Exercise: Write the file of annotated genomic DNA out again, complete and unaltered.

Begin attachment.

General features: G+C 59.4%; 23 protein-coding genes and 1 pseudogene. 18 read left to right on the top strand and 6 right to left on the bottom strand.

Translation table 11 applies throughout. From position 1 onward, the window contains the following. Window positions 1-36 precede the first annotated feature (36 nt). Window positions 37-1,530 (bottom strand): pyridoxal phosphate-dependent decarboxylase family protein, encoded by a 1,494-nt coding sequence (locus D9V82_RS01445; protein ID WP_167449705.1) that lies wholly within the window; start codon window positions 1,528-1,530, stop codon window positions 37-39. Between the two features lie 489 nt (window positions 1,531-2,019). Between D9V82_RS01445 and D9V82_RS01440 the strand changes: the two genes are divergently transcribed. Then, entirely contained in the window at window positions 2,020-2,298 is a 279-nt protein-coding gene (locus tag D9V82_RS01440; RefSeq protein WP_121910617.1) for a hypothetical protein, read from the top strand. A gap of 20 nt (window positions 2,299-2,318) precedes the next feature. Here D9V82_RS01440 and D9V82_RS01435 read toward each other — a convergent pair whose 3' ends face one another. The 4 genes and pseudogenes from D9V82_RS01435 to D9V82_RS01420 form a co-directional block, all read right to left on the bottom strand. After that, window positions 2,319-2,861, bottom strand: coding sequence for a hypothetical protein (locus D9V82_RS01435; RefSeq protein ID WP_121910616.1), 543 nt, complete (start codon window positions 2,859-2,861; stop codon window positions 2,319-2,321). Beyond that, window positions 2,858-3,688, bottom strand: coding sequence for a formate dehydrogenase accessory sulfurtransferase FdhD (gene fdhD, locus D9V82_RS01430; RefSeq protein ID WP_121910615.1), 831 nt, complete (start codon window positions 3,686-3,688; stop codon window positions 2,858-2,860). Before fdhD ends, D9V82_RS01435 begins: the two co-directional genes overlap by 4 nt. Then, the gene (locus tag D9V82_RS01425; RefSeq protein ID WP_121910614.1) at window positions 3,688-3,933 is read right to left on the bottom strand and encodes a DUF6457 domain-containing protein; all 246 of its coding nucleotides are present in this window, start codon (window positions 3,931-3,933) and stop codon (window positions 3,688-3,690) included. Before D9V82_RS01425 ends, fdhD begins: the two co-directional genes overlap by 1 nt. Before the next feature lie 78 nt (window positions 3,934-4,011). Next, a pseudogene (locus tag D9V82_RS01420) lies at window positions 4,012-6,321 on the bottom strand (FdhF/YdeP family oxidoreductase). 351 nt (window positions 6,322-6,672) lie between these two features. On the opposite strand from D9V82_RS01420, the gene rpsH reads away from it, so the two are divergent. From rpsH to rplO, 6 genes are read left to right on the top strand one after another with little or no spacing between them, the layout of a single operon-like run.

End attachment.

General features: G+C 59.4%; 23 protein-coding genes and 1 pseudogene. 18 read left to right on the top strand and 6 right to left on the bottom strand.

Translation table 11 applies throughout. From position 1 onward, the window contains the following. Window positions 1-36 precede the first annotated feature (36 nt). Window positions 37-1,530 (bottom strand): pyridoxal phosphate-dependent decarboxylase family protein, encoded by a 1,494-nt coding sequence (locus D9V82_RS01445; protein ID WP_167449705.1) that lies wholly within the window; start codon window positions 1,528-1,530, stop codon window positions 37-39. Between the two features lie 489 nt (window positions 1,531-2,019). Between D9V82_RS01445 and D9V82_RS01440 the strand changes: the two genes are divergently transcribed. Then, entirely contained in the window at window positions 2,020-2,298 is a 279-nt protein-coding gene (locus tag D9V82_RS01440; RefSeq protein WP_121910617.1) for a hypothetical protein, read from the top strand. A gap of 20 nt (window positions 2,299-2,318) precedes the next feature. Here D9V82_RS01440 and D9V82_RS01435 read toward each other — a convergent pair whose 3' ends face one another. The 4 genes and pseudogenes from D9V82_RS01435 to D9V82_RS01420 form a co-directional block, all read right to left on the bottom strand. After that, window positions 2,319-2,861, bottom strand: coding sequence for a hypothetical protein (locus D9V82_RS01435; RefSeq protein ID WP_121910616.1), 543 nt, complete (start codon window positions 2,859-2,861; stop codon window positions 2,319-2,321). Beyond that, window positions 2,858-3,688, bottom strand: coding sequence for a formate dehydrogenase accessory sulfurtransferase FdhD (gene fdhD, locus D9V82_RS01430; RefSeq protein ID WP_121910615.1), 831 nt, complete (start codon window positions 3,686-3,688; stop codon window positions 2,858-2,860). Before fdhD ends, D9V82_RS01435 begins: the two co-directional genes overlap by 4 nt. Then, the gene (locus tag D9V82_RS01425; RefSeq protein ID WP_121910614.1) at window positions 3,688-3,933 is read right to left on the bottom strand and encodes a DUF6457 domain-containing protein; all 246 of its coding nucleotides are present in this window, start codon (window positions 3,931-3,933) and stop codon (window positions 3,688-3,690) included. Before D9V82_RS01425 ends, fdhD begins: the two co-directional genes overlap by 1 nt. Before the next feature lie 78 nt (window positions 3,934-4,011). Next, a pseudogene (locus tag D9V82_RS01420) lies at window positions 4,012-6,321 on the bottom strand (FdhF/YdeP family oxidoreductase). 351 nt (window positions 6,322-6,672) lie between these two features. On the opposite strand from D9V82_RS01420, the gene rpsH reads away from it, so the two are divergent. From rpsH to rplO, 6 genes are read left to right on the top strand one after another with little or no spacing between them, the layout of a single operon-like run.